Nice one - a joy to read - thanks for taking the time to write it.

  4. #4
    Brompton M3L, Strida 5.0
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    It's a quick fold, quicker than Brompton. As fast as the videos? No, but then I wasn't really trying to impress anyone.

    Seatpost seemed firm.

    Folded parts - that's a good question I don't have an answer to. It does seem like a less tidy package folded up, but I can't be more specific than that.

  5. #5
    Senior Member Nachoman's Avatar
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    Great review. Thanks.
    .
    .

    Two wheels good. Four wheels bad.

  6. #6
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    Good review. The Bike Friday recumbent was too expensive for what you bought.

    The Tiket would stick out like a sore thumb on a crowded bus or train and that's what these bikes were built in the first place. Since the OP no longer uses transit, he would be better off with a larger size folder like the Tiket or Dahon.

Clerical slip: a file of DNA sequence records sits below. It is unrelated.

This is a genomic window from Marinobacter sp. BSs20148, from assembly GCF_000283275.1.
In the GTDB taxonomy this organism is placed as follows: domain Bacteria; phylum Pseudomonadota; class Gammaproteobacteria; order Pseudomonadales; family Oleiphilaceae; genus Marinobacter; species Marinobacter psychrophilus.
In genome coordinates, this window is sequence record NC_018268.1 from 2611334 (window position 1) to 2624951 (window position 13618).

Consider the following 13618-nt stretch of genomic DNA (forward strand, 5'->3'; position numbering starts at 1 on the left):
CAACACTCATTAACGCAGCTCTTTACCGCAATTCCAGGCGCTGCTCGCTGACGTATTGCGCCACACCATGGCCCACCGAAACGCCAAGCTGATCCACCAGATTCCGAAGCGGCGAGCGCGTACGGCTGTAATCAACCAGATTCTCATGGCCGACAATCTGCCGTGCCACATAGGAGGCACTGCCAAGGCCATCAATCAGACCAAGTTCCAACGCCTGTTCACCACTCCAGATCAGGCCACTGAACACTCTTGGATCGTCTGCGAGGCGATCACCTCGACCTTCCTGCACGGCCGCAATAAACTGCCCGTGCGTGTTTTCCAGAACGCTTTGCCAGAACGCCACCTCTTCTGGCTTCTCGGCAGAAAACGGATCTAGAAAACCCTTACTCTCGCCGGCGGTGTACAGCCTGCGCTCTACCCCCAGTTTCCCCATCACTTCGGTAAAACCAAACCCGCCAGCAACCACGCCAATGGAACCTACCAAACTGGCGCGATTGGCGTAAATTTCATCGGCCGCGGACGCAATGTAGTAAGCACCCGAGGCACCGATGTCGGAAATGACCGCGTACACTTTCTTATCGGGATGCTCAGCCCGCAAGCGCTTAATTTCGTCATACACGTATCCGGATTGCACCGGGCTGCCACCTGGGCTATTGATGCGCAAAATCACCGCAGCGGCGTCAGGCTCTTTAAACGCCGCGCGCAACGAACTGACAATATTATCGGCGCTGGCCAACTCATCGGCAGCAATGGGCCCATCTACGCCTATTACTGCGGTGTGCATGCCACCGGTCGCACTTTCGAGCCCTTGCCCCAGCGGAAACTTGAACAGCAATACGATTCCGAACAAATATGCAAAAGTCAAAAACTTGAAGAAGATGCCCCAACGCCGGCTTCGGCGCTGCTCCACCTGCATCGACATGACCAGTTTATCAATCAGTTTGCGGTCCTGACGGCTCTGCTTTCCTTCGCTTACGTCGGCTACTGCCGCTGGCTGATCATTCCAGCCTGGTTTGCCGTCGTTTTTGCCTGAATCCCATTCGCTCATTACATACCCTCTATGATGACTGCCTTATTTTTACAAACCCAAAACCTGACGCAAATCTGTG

7. #7
    Bromptonaut 14R's Avatar
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    Just bringing some visual effects to the thread. Very nice review by the way, thank you.










    14R

  8. #8
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    They have the same wheel size, right?

  9. #9
    Professional Fuss-Budget Bacciagalupe's Avatar
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    Pictures, in this case, don't tell much of the story -- except that the Tikit looks like it was made in Frankenstein's laboratory.